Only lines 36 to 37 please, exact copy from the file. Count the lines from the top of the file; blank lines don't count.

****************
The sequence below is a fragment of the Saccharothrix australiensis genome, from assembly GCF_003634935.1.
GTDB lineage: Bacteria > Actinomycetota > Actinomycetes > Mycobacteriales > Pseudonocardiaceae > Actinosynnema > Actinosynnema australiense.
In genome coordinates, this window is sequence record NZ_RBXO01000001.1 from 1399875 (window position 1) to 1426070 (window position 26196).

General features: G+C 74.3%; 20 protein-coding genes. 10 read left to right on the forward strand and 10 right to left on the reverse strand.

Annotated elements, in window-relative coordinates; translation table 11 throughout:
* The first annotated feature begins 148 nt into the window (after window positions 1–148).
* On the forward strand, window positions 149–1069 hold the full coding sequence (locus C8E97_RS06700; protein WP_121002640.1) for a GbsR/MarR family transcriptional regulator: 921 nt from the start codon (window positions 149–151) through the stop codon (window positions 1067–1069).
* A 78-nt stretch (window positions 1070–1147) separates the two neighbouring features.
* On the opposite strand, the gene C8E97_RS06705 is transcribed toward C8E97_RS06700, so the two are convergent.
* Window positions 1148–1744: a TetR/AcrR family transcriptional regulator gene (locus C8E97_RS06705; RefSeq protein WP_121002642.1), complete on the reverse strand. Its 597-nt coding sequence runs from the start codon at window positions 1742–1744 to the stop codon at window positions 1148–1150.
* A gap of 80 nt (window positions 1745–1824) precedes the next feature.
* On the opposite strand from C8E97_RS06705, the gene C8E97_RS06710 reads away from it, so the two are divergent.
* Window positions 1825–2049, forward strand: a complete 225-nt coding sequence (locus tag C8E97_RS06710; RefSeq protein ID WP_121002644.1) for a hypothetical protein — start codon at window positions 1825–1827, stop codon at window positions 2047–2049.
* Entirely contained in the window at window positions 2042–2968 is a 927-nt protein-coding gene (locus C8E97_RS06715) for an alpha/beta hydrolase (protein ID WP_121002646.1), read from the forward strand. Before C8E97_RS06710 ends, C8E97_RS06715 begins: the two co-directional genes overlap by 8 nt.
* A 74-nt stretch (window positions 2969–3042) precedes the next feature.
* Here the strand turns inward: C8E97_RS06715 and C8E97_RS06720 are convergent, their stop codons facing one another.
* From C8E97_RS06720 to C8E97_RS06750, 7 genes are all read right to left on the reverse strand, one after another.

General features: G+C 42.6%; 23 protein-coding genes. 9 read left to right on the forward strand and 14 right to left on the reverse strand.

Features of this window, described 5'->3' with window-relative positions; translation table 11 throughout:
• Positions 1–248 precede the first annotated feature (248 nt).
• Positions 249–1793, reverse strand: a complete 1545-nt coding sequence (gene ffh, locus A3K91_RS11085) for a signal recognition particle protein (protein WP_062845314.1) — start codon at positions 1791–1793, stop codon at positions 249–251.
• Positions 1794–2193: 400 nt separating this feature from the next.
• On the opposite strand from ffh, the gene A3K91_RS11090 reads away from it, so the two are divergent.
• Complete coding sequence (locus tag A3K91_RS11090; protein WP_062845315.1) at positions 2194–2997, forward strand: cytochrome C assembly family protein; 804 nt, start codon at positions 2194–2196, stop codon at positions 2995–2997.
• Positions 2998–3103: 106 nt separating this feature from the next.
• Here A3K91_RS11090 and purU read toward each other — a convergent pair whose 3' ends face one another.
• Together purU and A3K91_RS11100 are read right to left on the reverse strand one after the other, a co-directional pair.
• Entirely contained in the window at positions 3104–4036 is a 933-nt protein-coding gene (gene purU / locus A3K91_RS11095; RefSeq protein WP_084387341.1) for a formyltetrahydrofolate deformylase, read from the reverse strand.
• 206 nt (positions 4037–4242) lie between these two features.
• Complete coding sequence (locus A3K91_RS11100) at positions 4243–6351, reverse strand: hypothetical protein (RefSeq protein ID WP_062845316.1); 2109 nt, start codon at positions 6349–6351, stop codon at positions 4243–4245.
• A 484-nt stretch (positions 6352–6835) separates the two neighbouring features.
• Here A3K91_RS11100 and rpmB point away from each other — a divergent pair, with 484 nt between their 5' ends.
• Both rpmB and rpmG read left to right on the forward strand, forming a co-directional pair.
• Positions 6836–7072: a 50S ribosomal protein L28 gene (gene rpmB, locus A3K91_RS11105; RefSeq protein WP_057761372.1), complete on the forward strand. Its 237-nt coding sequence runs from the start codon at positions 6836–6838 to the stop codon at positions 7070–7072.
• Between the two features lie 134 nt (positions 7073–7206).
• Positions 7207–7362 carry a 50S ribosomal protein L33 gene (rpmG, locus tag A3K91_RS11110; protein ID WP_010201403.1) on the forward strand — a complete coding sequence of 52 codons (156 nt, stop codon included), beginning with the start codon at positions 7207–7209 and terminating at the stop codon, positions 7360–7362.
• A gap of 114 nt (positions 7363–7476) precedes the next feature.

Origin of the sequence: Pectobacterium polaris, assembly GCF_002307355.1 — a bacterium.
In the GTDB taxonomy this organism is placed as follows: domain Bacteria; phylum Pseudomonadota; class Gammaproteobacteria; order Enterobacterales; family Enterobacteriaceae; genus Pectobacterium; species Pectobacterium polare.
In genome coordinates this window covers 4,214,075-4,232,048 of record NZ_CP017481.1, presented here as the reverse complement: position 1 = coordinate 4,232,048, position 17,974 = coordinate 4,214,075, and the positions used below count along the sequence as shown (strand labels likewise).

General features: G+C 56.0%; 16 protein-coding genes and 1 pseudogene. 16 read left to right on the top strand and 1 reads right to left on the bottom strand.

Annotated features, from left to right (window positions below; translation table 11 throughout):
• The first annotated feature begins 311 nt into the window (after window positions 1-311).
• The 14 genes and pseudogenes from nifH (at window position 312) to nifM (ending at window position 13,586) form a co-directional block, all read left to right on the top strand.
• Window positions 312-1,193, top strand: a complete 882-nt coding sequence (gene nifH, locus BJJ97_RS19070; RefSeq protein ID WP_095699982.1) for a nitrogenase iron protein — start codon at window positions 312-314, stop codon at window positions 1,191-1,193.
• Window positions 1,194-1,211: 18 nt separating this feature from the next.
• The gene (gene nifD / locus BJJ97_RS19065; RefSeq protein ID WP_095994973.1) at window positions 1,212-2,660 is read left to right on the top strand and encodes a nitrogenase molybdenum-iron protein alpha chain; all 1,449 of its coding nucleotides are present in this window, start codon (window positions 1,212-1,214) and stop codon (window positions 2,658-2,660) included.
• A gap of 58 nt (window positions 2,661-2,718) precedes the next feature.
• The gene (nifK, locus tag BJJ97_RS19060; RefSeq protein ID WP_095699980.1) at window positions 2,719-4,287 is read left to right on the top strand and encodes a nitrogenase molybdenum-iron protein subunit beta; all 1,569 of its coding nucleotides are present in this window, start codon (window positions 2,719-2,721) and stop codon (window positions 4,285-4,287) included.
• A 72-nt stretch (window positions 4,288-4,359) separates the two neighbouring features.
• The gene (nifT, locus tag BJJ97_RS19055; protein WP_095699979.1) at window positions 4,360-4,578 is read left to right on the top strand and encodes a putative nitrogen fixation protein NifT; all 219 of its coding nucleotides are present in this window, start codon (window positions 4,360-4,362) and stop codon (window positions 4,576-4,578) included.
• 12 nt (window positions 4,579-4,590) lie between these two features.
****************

• Positions 7207–7362 carry a 50S ribosomal protein L33 gene (rpmG, locus tag A3K91_RS11110; protein ID WP_010201403.1) on the forward strand — a complete coding sequence of 52 codons (156 nt, stop codon included), beginning with the start codon at positions 7207–7209 and terminating at the stop codon, positions 7360–7362.
• A gap of 114 nt (positions 7363–7476) precedes the next feature.